Oftentimes the prosperity of others is no prejudice to them; they could not profit by what they strive to take from their neighbor; but they would have all equally miserable with themselves. If, then, the possessions which you envy in another could not be yours were he dispossessed of them, why should they be a cause of grief to you? When you envy the virtue of another you are your own greatest enemy; for if you continue in a state of grace, united to your neighbor through charity, you have a share in all his good works, and the more he merits the richer you become. So far, therefore, from envying his virtue, you should find it a source of consolation. Alas! Because your neighbor is advancing, will you fall back? Ah! If you would love in him the virtues which you do not find in yourself, you would share in them through charity; the profit of his labors would also become yours.

Consider, moreover, how envy corrodes the heart, weakens the understanding, destroys all peace of soul, and condemns us to a melancholy and intolerable existence. Like the worm which eats the wood in which it is engendered, it preys upon the heart in which it was given birth. Its ravages extend even to the countenance, whose paleness testifies to the passion which rages within. This vice is itself the severest judge against its victim, for the envious man is subjected to its severest tortures. Hence certain authors have termed it a just vice, not meaning that it is good, for it is a most heinous sin, but meaning that it is its own greatest punishment.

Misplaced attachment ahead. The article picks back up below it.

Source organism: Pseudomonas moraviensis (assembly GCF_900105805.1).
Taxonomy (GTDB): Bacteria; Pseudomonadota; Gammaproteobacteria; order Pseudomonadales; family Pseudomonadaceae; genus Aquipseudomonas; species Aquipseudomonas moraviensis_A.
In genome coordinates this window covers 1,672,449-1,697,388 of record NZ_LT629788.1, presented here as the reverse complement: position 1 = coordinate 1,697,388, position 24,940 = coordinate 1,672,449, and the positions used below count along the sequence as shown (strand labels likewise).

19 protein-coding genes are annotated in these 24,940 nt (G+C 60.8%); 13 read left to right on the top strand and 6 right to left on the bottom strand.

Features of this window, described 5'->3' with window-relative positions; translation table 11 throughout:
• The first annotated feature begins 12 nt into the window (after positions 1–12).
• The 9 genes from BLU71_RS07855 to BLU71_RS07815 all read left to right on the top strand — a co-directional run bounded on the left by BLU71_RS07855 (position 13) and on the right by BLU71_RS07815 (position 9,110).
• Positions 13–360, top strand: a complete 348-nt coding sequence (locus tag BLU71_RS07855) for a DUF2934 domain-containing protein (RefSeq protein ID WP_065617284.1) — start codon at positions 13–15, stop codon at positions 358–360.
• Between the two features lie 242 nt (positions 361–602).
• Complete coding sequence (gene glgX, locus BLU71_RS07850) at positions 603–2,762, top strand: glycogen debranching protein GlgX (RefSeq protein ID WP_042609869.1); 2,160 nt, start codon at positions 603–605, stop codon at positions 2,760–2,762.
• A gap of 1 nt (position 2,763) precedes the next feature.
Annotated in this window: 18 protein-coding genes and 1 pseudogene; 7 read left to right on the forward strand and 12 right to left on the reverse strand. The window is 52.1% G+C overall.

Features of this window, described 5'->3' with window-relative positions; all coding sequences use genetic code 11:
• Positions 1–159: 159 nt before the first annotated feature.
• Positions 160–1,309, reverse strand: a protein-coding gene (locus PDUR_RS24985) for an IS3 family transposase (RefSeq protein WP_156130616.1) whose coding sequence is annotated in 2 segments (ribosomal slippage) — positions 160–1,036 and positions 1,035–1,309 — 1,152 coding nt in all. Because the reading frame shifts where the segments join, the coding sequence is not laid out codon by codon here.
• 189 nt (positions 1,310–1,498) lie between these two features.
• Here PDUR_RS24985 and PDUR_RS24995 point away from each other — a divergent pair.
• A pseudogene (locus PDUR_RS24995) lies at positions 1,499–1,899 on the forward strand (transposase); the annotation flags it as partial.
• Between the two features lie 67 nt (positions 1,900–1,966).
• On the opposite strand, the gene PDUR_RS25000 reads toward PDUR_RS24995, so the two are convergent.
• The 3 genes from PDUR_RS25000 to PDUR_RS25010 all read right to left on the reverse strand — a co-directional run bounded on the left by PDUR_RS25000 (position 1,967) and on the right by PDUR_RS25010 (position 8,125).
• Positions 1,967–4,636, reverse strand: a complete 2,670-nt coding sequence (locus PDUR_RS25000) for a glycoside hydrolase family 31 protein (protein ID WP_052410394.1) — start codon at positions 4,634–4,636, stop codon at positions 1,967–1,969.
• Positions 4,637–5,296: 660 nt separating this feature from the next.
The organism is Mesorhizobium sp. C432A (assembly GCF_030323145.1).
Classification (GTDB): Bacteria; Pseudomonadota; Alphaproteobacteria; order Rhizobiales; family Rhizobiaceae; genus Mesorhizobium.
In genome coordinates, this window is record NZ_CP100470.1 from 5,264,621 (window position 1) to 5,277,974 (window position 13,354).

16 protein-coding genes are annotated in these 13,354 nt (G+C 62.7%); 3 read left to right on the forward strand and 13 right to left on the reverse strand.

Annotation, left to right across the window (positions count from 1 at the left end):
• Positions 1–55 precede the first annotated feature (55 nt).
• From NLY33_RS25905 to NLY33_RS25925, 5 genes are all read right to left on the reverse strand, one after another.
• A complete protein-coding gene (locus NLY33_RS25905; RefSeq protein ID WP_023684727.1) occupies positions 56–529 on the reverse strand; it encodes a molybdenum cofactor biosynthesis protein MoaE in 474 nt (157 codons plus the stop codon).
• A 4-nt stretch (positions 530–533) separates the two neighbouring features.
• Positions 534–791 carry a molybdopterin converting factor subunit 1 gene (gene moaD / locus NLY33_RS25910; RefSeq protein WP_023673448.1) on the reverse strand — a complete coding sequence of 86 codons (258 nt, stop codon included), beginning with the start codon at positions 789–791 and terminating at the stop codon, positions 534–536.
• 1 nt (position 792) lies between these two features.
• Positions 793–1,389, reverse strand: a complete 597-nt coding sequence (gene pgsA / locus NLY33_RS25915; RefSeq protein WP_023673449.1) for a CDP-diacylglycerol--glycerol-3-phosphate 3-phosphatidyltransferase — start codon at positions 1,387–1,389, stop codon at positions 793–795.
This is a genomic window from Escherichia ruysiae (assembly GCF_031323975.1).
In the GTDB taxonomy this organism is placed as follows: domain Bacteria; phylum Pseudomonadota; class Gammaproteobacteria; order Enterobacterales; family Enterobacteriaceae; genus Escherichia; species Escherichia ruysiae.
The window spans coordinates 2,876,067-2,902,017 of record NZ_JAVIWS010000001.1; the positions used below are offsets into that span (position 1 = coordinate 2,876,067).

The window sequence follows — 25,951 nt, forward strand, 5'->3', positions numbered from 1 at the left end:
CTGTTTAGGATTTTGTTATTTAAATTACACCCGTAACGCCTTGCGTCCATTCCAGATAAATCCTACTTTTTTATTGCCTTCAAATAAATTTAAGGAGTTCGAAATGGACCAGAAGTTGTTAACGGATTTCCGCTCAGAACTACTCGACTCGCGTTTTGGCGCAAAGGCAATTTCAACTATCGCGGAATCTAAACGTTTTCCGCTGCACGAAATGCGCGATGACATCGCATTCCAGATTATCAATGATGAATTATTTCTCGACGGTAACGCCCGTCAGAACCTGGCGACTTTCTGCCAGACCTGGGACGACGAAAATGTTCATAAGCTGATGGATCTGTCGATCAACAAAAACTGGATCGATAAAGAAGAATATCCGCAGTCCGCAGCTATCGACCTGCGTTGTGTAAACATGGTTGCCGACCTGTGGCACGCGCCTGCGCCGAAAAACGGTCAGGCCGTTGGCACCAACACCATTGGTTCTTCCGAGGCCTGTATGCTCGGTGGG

Consider, again, how opposed is the sin of envy to charity, which is God, and to the common good, which everyone should promote to the best of his ability; for when we envy another's good, when we hate those to whom God unceasingly manifests His love, when we persecute those whom He created and redeemed, do we not, at least in desire, strive to undo the work of God?